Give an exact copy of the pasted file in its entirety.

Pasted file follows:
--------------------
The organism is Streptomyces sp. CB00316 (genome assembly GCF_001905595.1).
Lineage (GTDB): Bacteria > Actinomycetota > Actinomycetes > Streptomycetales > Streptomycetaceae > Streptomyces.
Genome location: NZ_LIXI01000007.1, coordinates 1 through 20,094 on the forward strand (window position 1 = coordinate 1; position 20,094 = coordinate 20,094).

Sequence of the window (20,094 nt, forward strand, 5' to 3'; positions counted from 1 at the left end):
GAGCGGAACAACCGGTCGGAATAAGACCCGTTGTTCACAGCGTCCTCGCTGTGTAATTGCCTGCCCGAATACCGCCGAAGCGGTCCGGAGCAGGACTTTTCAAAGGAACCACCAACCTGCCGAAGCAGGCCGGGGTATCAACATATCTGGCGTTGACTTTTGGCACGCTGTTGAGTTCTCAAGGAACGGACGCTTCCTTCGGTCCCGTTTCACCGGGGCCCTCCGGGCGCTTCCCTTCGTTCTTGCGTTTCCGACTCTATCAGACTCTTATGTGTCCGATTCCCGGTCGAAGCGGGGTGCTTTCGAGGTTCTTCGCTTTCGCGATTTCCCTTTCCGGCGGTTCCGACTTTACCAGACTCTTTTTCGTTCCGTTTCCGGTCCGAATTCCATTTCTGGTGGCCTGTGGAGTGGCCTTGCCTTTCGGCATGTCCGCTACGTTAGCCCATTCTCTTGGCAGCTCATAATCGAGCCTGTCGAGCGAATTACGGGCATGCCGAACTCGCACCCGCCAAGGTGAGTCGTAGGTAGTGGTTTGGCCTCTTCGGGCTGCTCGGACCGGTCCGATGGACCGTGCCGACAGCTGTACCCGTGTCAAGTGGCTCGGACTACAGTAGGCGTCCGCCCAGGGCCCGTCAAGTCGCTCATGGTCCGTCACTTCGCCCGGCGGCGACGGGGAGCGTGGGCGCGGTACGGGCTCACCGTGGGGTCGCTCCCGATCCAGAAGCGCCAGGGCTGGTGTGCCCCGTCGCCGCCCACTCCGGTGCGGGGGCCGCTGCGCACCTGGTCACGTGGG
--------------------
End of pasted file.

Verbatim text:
The organism is Streptomyces sp. CB00316 (genome assembly GCF_001905595.1).
Lineage (GTDB): Bacteria > Actinomycetota > Actinomycetes > Streptomycetales > Streptomycetaceae > Streptomyces.
Genome location: NZ_LIXI01000007.1, coordinates 1 through 20,094 on the forward strand (window position 1 = coordinate 1; position 20,094 = coordinate 20,094).

Sequence of the window (20,094 nt, forward strand, 5' to 3'; positions counted from 1 at the left end):
GAGCGGAACAACCGGTCGGAATAAGACCCGTTGTTCACAGCGTCCTCGCTGTGTAATTGCCTGCCCGAATACCGCCGAAGCGGTCCGGAGCAGGACTTTTCAAAGGAACCACCAACCTGCCGAAGCAGGCCGGGGTATCAACATATCTGGCGTTGACTTTTGGCACGCTGTTGAGTTCTCAAGGAACGGACGCTTCCTTCGGTCCCGTTTCACCGGGGCCCTCCGGGCGCTTCCCTTCGTTCTTGCGTTTCCGACTCTATCAGACTCTTATGTGTCCGATTCCCGGTCGAAGCGGGGTGCTTTCGAGGTTCTTCGCTTTCGCGATTTCCCTTTCCGGCGGTTCCGACTTTACCAGACTCTTTTTCGTTCCGTTTCCGGTCCGAATTCCATTTCTGGTGGCCTGTGGAGTGGCCTTGCCTTTCGGCATGTCCGCTACGTTAGCCCATTCTCTTGGCAGCTCATAATCGAGCCTGTCGAGCGAATTACGGGCATGCCGAACTCGCACCCGCCAAGGTGAGTCGTAGGTAGTGGTTTGGCCTCTTCGGGCTGCTCGGACCGGTCCGATGGACCGTGCCGACAGCTGTACCCGTGTCAAGTGGCTCGGACTACAGTAGGCGTCCGCCCAGGGCCCGTCAAGTCGCTCATGGTCCGTCACTTCGCCCGGCGGCGACGGGGAGCGTGGGCGCGGTACGGGCTCACCGTGGGGTCGCTCCCGATCCAGAAGCGCCAGGGCTGGTGTGCCCCGTCGCCGCCCACTCCGGTGCGGGGGCCGCTGCGCACCTGGTCACGTGGG